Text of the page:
It's an inspired idea--to better understand the human diet, explore what culturally diverse families eat for a week.
That's what photographer Peter Menzel and author-journalist Faith D'Alusio, authors of the equally ambitious Material
World, do in Hungry Planet: What the World Eats, a comparative photo-chronicle of their visits to 30 families in 24
countries for 600 meals in all. Their personal-is-political portraits feature pictures of each family with a week's
worth of food purchases; weekly food-intake lists with costs noted; typical family recipes; and illuminating essays,
such as "Diabesity," on the growing threat of obesity and diabetes. Among the families, we meet the Mellanders, a
German household of five who enjoy cinnamon rolls, chocolate croissants, and beef roulades, and whose weekly food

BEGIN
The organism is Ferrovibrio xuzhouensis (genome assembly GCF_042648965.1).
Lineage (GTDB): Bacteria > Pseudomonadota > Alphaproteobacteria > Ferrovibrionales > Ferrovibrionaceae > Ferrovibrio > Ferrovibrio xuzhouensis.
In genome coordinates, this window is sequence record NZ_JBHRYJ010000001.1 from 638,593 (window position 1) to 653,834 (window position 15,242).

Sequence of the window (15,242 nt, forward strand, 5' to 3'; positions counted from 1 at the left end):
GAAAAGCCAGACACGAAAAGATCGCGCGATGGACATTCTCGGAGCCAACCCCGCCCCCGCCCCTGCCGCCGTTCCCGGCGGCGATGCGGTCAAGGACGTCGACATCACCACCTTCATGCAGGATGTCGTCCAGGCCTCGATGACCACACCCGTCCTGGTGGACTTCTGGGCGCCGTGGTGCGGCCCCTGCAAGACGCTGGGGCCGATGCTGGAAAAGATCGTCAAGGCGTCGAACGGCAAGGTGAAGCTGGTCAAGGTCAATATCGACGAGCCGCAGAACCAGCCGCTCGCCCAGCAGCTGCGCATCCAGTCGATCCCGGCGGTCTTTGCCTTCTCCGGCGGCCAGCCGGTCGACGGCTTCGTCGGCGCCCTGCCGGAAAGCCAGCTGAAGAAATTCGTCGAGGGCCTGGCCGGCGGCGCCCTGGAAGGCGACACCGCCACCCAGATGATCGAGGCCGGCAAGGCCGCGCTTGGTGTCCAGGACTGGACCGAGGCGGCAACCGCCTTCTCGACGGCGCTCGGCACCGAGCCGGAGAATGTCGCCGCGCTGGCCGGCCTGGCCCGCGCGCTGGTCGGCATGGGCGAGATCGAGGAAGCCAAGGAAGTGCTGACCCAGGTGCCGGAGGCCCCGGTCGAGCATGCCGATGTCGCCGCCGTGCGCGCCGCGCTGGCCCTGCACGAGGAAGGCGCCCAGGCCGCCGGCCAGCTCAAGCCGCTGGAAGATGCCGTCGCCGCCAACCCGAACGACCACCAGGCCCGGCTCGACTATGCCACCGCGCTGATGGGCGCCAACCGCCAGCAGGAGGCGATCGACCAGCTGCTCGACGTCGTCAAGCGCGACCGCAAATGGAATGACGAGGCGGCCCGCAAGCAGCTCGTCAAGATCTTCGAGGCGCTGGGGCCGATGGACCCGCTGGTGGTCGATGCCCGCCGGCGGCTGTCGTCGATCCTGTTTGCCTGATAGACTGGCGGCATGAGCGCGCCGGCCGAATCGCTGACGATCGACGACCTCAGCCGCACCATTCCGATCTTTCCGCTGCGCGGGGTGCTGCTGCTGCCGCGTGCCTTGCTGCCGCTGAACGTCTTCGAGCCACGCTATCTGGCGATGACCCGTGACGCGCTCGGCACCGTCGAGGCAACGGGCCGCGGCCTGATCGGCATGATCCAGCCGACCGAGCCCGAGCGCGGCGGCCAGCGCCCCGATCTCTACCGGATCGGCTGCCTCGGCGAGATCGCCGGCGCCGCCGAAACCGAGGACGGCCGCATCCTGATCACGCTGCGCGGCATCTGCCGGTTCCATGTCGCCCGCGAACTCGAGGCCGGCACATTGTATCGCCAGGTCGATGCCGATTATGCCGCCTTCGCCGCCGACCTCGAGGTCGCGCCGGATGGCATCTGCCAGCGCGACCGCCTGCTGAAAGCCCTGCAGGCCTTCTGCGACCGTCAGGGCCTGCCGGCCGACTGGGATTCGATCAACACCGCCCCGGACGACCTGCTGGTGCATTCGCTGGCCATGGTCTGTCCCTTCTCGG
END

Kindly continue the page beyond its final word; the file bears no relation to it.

expenses amount to $500. We also encounter the Natomos of Mali, a family of one husband, his two wives, and their nine
children, whose corn and millet-based diet costs $26.39 weekly.
We soon learn that diet is determined by largely uncontrollable forces like poverty, conflict and globalization, which
can bring change with startling speed. Thus cultures can move--sometimes in a single jump--from traditional diets to the
vexed plenty of global-food production. People have more to eat and, too often, eat more of nutritionally questionable
food. Their health suffers.
Because the book makes many of its points through the eye, we see--and feel--more than we might otherwise. Issues that
influence how the families are nourished (or not) are made more immediate. Quietly, the book reveals the intersection of
nutrition and politics, of the particular and universal. It's a wonderful and worthy feat. --Arthur Boehm